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Meet Young American Reilly Opelka


ATLANTA – Almost everyone looks up to Reilly Opelka. The 18-year-old American tennis player is an astonishing 6 feet and 11 inches tall.

That’s an inch bigger than John Isner, the three-time defending champion of the BB&T Atlanta Open. 

But Opelka said he, at least figuratively, still looks up to Isner, who has been at the top of the U.S. men’s tennis squad for the past four years.

“John has the best serve in the world. He takes the racket out of your hand,” Opelka said. “He’s one of the best competitors, which is the thing I admire most about him. The guy competes so hard.”

As a wild card, the young phenomenon earned his first ATP World Tour singles win in Atlanta. And he hasn’t stopped. 

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Getting to Know Japan's Yoshihito Nishioka


ATLANTA – Just 20 years old, Yoshihito Nishioka is maturing quickly.

The Japanese tennis player used to be temperamental on the tennis court, even smashing his rackets.

But that changed at this year’s Wimbledon Championships.

Defeating Andrey Golubev of Kazakhstan, Frederico Ferreira Silva of Portugal and Quentin Halys of France, Nishioka fought his way through qualifying to the main draw.

He lost in the first round to Ukrainian Sergiy Stakhovsky, but the experience had a profound effect.

“Before, I was very emotional, throwing rackets and getting frustrated. But I’ve been more calm since Wimbledon,” he said. 

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Can Swimming Make John Isner Better at Tennis?


ATLANTA – Mind your body – and your body won’t mind.

That is how many tennis players and other professional athletes now are extending their careers.

“We’re just taking care of our bodies better, and science is showing us and technology is giving us better ways of seeing where the body is being broken down and how can we fix it,” said three-time Olympic champion Brooke Bennett. “We’re just a lot smarter, in all sports.”

The distance swimming icon attended the BB&T Atlanta Open, greeting tennis fans at an exhibit commemorating the 20th anniversary of the Olympic Games in Atlanta.

She also met top-ranked American men’s tennis player John Isner. All 6 feet and 10 inches of him.

“I just felt so short,” she laughed after the pair posed for a photograph.

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Kyrgios Rekindling Passion for Tennis 


ATLANTA – Nick Kyrgios just wants to have fun.

Making his debut at the BB&T Atlanta Open, the young Australian, as notorious as he is talented, is seeking his second ATP World Tour title.

But he also is looking for something else: the joy that originally inspired him to pick up a tennis racket.

“I’m just really trying to get back to the basics, just trying to enjoy it, just find the reason I started playing, just to go out there and compete,” Kyrgios said.

“I’m just trying to get better,” he said. “I’m trying to find myself. And, hopefully, I can continue to have good results.”

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Fernandez Inspires Next Generation of Tennis Players


ATLANTA – Nervous and a bit shy, the little girl didn’t know what to do. This was her very first time holding a tennis racket.

But one day she could be a 17-time Grand Slam doubles champion and two-time Olympic gold medalist – just like Gigi Fernández.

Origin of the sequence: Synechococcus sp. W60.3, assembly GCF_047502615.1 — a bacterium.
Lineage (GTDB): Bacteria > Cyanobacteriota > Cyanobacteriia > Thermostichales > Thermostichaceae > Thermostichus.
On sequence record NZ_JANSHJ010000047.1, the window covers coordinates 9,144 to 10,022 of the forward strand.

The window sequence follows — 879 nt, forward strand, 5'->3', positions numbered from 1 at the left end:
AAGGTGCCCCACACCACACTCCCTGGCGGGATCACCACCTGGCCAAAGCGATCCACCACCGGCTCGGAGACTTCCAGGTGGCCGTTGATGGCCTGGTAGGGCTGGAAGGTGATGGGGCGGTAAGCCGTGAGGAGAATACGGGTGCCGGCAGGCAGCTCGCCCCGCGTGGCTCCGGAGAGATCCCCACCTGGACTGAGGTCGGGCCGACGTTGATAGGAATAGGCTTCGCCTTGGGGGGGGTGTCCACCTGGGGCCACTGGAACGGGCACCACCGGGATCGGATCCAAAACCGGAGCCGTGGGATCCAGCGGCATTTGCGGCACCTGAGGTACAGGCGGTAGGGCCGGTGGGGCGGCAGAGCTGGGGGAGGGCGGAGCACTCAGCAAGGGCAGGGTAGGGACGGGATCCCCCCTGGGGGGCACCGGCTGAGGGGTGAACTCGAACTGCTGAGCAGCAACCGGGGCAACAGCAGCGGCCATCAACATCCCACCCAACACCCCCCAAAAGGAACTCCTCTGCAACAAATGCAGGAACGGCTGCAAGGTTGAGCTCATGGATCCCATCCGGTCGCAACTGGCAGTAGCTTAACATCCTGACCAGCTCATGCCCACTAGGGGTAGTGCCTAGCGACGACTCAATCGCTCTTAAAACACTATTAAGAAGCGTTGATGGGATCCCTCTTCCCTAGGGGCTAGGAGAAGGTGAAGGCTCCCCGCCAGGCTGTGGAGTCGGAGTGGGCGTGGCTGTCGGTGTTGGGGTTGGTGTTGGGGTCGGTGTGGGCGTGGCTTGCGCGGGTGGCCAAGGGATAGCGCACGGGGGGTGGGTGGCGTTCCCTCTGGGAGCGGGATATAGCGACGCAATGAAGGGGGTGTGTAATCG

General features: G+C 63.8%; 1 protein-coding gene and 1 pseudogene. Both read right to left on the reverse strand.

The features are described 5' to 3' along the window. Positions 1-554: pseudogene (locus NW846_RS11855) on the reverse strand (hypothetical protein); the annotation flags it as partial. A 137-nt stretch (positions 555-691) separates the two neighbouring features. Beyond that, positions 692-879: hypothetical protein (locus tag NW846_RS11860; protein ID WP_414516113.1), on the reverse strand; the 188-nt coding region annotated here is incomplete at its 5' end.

Fernández saw the girl was struggling. So she walked around the net, reached down to the youth’s hand and showed her how to swing and hit the tennis ball.

After a few attempts, the girl succeeded, sending the ball over the net and to the other side of the tennis court.

A big smile lit her face. Fernández raised her arm, the girl reached up, giggling, and the pair shared a high-five celebration.

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John Isner Getting His Groove Back



ATLANTA – John Isner never expected he’d become the flagbearer for American men’s tennis.

The winner of 10 ATP World Tour singles titles, he’s now vying for his fourth consecutive BB&T Atlanta Open trophy.

“I did not know I wanted to play pro tennis until my junior year at Georgia,” he said. “I told myself that if I ever at any point got in the top 50 in the world, I’d be really proud of that. I’ve far surpassed that. I’ve surprised myself. 

“I’ve been ranked pretty high for a long time now. I know I can, at the very least, maintain that. And I still believe I can get better, even at 31 now.”

While growing up and early on as a student at the University of Georgia, Isner wanted to be a sportscaster.

“Then I realized I was pretty good at tennis,” he smiled. “It worked out.”

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The Mind of a Champion



ATLANTA – On the tennis court – or judo mat – a positive mental attitude is the difference between winning and losing.

“When it comes down to it, obviously skill is paramount in any sport and preparation. But once you have the skill and you’ve done the preparation, then ultimately what makes the difference is the mind,” said retired judo competitor Jimmy Pedro, Olympic Games bronze medal winner in 1996 in Atlanta and 2004 in Athens.

Pedro now coaches Kayla Harrison, who made history at the 2012 Olympics in London as the first American, man or woman, to win a gold judo medal.

“On the mat or on the tennis court, it really comes down to a battle of wills,” he said. “Are you willing and able to go to that place where that other person is not? Are you willing to push the pace? Can you dig deep?”

The BB&T Atlanta Open tennis tournament is celebrating the 20th anniversary of the Olympics in Atlanta. Tennis fans can talk and take pictures with athletes and see rare memorabilia in a special exhibit.

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